Results suggest that on average in the US it took a county 68 days from 22 January to reach at least ten COVID-19 cases. In counties with a higher level of social capital the propagation of COVID-19 was faster than in counties with lower levels of social capital: a change of one standard deviation in the social capital index was associated with a reduction of around three days in time elapsed until the county reached ten (or 15) cases. We estimate a cumulative case fatality rate of around 3.5% in the period between 22 January and 8 May 2020, on average, in the counties in our sample: i.e. for every 100 cases with a positive diagnosis of COVID-19 up to 8 May, 3.5 COVID-19 related deaths were recorded (see Tables 4 and 5 in Borgonovi et al. 2020). We also find that a difference of one standard deviation in social capital was associated with a larger difference in the case fatality rate of around 4 per 1,000.

Until a vaccine or effective treatments become available, the impact of the pandemic on the health of communities in the US will crucially depend on the willingness and ability of such communities to change their behaviours to reduce infections and to protect the most vulnerable (van Bavel et al. 2020). As national and local leaders across the world are relaxing limitations to freedom of movements, lifting shelter in place regulations, and reopening schools, social capital could play a role in protecting the health of community members. Personal behaviours such as washing hands frequently and adequately, wearing face masks when encountering others, avoiding close physical contact with others, isolating if one develops any symptoms can effectively reduce infections and transmission (Cowling et al. 2020).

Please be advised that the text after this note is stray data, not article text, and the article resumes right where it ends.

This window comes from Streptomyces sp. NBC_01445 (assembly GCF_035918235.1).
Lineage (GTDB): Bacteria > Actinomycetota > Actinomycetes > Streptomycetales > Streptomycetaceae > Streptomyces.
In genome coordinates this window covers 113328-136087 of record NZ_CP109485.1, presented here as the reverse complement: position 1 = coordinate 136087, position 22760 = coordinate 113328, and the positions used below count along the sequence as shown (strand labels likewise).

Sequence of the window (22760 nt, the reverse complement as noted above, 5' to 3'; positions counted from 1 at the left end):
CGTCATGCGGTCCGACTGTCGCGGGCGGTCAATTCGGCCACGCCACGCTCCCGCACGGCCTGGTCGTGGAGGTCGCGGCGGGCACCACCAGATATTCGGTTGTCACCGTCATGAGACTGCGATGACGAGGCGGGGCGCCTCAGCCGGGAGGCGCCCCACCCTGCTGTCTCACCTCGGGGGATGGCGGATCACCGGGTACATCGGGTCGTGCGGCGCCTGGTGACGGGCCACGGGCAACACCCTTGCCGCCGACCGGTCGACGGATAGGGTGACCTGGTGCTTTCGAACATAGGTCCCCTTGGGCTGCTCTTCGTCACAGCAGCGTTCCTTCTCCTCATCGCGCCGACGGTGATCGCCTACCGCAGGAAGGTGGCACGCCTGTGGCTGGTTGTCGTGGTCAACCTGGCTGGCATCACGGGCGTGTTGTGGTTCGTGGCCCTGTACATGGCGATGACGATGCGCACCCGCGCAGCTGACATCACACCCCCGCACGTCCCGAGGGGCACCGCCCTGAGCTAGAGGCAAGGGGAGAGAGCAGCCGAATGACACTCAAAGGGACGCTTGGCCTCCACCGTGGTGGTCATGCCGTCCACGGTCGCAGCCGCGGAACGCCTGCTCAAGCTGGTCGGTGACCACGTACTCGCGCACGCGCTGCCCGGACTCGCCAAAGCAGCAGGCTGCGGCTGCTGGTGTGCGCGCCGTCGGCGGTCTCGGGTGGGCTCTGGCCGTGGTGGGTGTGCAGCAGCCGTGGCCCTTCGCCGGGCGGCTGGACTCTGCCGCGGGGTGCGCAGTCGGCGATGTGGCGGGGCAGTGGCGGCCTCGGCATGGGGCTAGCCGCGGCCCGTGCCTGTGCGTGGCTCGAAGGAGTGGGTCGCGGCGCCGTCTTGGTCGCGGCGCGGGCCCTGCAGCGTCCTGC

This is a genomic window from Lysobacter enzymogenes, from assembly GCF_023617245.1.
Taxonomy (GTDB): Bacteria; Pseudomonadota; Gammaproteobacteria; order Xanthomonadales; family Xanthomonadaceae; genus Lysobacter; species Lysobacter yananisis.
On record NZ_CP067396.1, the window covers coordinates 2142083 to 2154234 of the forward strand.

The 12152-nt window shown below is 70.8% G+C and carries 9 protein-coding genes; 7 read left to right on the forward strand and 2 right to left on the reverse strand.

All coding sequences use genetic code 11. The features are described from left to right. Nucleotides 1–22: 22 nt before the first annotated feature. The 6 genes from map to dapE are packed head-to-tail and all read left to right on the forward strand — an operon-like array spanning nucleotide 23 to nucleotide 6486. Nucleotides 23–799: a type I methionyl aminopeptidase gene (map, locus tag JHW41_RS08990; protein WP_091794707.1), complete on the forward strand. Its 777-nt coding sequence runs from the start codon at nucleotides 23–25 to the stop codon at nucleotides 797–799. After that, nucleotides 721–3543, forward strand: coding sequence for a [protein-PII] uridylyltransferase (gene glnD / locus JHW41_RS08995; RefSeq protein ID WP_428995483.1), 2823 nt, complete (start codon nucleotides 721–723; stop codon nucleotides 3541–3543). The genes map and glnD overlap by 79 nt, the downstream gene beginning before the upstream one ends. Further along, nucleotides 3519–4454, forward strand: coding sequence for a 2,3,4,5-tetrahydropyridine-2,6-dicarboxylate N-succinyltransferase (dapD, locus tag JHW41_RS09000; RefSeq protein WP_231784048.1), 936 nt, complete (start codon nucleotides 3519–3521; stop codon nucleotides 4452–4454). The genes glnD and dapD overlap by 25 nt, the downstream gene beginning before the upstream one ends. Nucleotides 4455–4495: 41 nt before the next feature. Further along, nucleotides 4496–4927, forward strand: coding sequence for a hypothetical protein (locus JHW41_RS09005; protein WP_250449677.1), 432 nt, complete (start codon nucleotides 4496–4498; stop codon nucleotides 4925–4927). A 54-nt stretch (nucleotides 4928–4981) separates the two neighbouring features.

Adopting such behaviours can be difficult and costly for individuals. Individuals living in communities with high levels of social capital might be more motivated and prepared to adopt such behaviours; in such communities, members may be less likely to adopt free-riding behaviours and may be more willing to sustain personal costs for the benefit of the community.

References

Bargain, O and U Aminjonov (2020), “Trust and compliance to public health policies in times of Covid-19”, IZA DP No. 13205.